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Getting Oriented

Maybe it should be disorientation. When you are new to Perugia it seems like a crazy maze of blind alleys and cryptic stairways. The city also has few landmarks visible from many other points. Don’t despair; it’ll soon start to make sense, even if you don’t have a map of Perugia. If you get lost, the simple solution is to just follow roads and paths that lead uphill until you reach the center of town again (note: the one exception to this rule of thumb is Corso Garibaldi). When asking directions, be aware that more senior residents sometimes refer to piazzas and streets by their old names.

You can find old names in fine print and prefaced by già under the new ones on location signs. Piazza Fortebraccio già grimana, for example, means the piazza is now Piazza Fortebraccio and used to be called Piazza Grimana. Familiarize yourself as soon as possible with the following places which are referred to frequently in the guide: Corso Vannucci, Piazza 4 Novembre, via dei Priori, Piazza Matteotti, Piazza Italia, (Palazzo) Gallenga, arco etrusco (the etruscan arch), Borgo Bello and Corso Cavour.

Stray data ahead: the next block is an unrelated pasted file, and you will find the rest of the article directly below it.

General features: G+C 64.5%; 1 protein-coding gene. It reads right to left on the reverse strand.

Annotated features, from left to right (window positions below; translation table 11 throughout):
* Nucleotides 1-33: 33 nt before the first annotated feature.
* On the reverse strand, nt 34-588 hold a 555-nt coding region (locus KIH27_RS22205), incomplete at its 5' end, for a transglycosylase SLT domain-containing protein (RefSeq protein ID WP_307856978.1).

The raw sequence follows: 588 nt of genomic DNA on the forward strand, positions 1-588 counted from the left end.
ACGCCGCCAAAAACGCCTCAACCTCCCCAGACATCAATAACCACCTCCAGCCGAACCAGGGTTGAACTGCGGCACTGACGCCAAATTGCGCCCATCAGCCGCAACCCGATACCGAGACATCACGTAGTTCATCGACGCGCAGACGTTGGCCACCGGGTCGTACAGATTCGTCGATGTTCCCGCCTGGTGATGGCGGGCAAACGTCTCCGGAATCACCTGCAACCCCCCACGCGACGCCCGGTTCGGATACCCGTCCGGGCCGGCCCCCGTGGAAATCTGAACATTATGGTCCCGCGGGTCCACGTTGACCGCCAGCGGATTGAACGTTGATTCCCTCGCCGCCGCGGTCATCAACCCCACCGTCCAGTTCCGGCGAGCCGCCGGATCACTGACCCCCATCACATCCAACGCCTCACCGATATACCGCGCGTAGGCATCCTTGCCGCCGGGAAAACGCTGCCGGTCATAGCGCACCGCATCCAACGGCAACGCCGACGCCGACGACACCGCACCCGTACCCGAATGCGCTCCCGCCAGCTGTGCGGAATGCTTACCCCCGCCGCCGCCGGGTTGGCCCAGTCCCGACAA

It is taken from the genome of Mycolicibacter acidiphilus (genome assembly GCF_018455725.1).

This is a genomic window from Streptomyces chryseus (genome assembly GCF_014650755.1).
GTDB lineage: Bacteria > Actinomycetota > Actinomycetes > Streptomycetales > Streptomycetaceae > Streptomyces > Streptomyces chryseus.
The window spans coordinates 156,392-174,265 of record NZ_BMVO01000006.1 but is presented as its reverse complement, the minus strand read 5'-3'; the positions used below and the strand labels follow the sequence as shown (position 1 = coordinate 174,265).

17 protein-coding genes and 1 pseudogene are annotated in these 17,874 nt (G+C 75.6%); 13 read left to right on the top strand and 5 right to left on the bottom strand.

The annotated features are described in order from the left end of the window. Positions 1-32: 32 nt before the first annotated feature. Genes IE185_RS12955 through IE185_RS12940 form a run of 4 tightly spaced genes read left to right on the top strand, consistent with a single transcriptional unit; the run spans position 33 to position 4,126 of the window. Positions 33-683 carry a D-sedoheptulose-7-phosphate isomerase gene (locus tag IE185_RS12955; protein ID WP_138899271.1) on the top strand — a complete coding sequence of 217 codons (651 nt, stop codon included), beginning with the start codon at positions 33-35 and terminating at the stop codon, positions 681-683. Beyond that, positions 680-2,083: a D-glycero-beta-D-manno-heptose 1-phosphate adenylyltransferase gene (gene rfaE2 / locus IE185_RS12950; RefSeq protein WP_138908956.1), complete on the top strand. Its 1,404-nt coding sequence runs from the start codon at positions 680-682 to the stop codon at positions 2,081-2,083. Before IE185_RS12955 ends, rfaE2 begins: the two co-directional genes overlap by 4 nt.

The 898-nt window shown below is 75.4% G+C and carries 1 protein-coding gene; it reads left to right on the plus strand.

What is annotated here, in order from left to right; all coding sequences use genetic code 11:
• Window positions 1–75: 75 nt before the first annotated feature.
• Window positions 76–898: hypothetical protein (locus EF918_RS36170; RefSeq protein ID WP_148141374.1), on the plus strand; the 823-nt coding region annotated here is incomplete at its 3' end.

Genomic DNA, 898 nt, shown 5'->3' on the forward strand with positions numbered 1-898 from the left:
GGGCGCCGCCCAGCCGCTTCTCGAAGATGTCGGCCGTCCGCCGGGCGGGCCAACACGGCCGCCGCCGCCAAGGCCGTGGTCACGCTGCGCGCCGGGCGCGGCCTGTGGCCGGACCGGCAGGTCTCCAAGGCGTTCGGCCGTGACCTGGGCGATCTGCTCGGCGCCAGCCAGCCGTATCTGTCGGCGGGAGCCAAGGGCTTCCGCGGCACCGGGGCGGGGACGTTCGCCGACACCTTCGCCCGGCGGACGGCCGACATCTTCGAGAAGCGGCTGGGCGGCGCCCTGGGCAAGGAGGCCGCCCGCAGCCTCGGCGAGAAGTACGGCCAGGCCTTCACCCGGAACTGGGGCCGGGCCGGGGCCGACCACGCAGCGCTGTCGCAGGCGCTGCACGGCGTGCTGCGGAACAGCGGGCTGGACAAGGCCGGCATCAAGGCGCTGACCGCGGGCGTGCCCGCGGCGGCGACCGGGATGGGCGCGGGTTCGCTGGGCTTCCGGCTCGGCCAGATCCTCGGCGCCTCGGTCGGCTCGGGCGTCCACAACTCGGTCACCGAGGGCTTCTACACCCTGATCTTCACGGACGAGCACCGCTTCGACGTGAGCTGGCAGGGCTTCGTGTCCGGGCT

Perugia is the regional capital of Umbria, Tuscany’s underrated little sister, and sits on a hill overlooking the valley of the sun. The main part of town is shaped like a barbell: at one end is Piazza Italia (where you’ll arrive if you take a local bus up from the train station), at the other end is the perfect Italian piazza, Piazza 4 Novembre, which is a social, sun-drenched, outdoor living-room. In between runs Corso Vannucci, the auto-free street that doubles as a runway for the city’s population, a mix of sleek Italians and scraggly students. Perugia doesn’t have the flashy sites of nearby Florence or Rome but pleases you with its student life and beautiful panoramas. Walk the city’s back alleys, spend all night in the pubs with your new Italian amici, and inhale the beauty of surrounding Umbria.


thomas davisthomas davis